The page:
Water of Life ~ No Video

Water of Life ~ No Video

You may not know this, but I teach Character Ed to sixth graders at Bridgeport Middle School.  Every month,

I talk to them about honesty, goal-setting, persistence, respect, and other values.  If we have a day left after getting through all the material, I put on my French Teacher hat and give them a quick introduction to the language.

One activity I used to do was try to find French equivalents for each student’s name.  That was easy when kids were named David – “dah-VEED” or Mary – “mah-REE.”  Of course, the boys named Michael hated that their French name was “mee-SHELL.”  Most of the names now don’t have equivalents – at least not ones that I know.

Several years ago, we had a girl named Brandy in the class.  I could tell that she had trouble with self-esteem, so I was trying hard to find a good equivalent for her.  Obviously, I could not call her “Cognac.”  And since Presbyterians know nothing about alcohol, I need to tell you that Cognac is just one of many types of brandy.

But I had to find a name for her.  Then it hit me – Cognac gets its amber color and complex flavors from the oak barrels it is aged in.  But when it comes out of the still – which is what we would call it around here, but which they call an “alambic” – it is clear as water.  And the French call it, “Eau-de-Vie” or “Water of Life.”  When I told this girl that her name in French was Eau-de-Vie or Water of Life, her face lit up.  She felt as though she mattered.

That is the power of water.  Not only does it give life in the sense that it maintains our metabolic processes, but it also makes us feel more alive.  Who doesn’t love to watch the ocean, hear a brook, experience the thunder of a waterfall, or splash in a pool?

The waters of baptism don’t give us new life per se, but they are a sign and seal of the life that Jesus Christ has given us.

Many Christians believe that it washes away our sin – while others believe it only symbolizes that cleansing.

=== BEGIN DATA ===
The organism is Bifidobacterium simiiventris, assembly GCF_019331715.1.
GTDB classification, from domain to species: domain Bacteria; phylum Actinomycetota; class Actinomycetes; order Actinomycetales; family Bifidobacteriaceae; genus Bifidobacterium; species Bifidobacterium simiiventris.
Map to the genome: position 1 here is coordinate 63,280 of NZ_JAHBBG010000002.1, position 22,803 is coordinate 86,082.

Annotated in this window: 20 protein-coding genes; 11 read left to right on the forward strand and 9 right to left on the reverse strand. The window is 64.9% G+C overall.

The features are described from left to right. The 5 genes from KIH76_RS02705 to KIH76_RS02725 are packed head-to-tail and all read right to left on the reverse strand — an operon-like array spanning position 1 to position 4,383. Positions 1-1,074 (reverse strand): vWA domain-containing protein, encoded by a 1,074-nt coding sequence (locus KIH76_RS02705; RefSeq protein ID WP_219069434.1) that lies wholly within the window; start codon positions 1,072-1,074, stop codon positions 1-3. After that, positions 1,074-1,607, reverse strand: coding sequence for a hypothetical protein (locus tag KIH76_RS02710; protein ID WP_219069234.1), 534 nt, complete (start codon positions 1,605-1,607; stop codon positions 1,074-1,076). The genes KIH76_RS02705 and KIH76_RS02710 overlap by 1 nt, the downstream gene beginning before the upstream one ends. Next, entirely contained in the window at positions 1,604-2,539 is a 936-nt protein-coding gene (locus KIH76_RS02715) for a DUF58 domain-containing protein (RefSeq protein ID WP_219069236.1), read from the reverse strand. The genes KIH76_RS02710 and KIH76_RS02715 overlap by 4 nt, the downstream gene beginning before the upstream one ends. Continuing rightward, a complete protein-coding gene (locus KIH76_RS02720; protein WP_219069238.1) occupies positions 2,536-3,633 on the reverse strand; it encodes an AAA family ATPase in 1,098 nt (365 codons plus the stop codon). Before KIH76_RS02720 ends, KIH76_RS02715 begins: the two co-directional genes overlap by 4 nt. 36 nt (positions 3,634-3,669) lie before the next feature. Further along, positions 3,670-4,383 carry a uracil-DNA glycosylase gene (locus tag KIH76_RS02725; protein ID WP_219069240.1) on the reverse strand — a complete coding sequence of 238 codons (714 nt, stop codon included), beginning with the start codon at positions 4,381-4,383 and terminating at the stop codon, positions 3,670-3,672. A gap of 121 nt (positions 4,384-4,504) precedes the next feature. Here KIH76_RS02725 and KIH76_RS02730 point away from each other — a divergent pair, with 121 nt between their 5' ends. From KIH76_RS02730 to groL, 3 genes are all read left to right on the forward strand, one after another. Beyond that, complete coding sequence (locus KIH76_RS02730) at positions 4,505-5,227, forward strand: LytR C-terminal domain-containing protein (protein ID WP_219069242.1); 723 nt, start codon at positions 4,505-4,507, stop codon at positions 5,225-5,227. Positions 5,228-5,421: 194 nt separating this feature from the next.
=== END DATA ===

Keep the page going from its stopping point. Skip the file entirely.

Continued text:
A variation is that it dilutes the effects of Original Sin, so that we are able to believe.  Still others insist that it is a sign of our personal faith in Jesus Christ.  Presbyterians and their Reformed cousins say it is a sign of God’s covenant with us.

So what is going on when we baptize someone?  Let’s look carefully at what happened at the baptism of Jesus.

As we read this morning in the Gospel According to Mark, John the Baptist had been calling people to repent, and then baptizing them as a sign of that repentance.  But Jesus had nothing to repent of.  He had never sinned.  So why did He get baptized?  Hear again what Mark recorded:

Just as Jesus was coming up out of the water, he saw heaven being torn open and the Spirit descending on him like a dove.  And a voice came from heaven: “You are my Son, whom I love; with you I am well pleased.”

First, we need to know that Matthew, Mark, and Luke all tell the story of Jesus’ baptism, but only Mark writes that heaven was torn open.  The word used by Mark is the same used to tell of the tearing of the curtain of the temple from top to bottom at the death of Jesus.  Both demonstrate Jesus’ role in shredding the barrier between us here in the earthly realm from God in the eternal realm.  We experience the same in Communion.

Second, God was validating His relationship with His Son in baptism.  The Son had always been with the Father – and the Spirit, for that matter – but now that the Son had taken on a human body, the Father was validating the relationship that had always been.  Baptism for Jesus and for us was a sign and seal of that eternal relationship among the persons of the Trinity.  The Father wanted to declare for all present to hear that Jesus is His Son, that He loves Jesus, and that He is pleased with Jesus.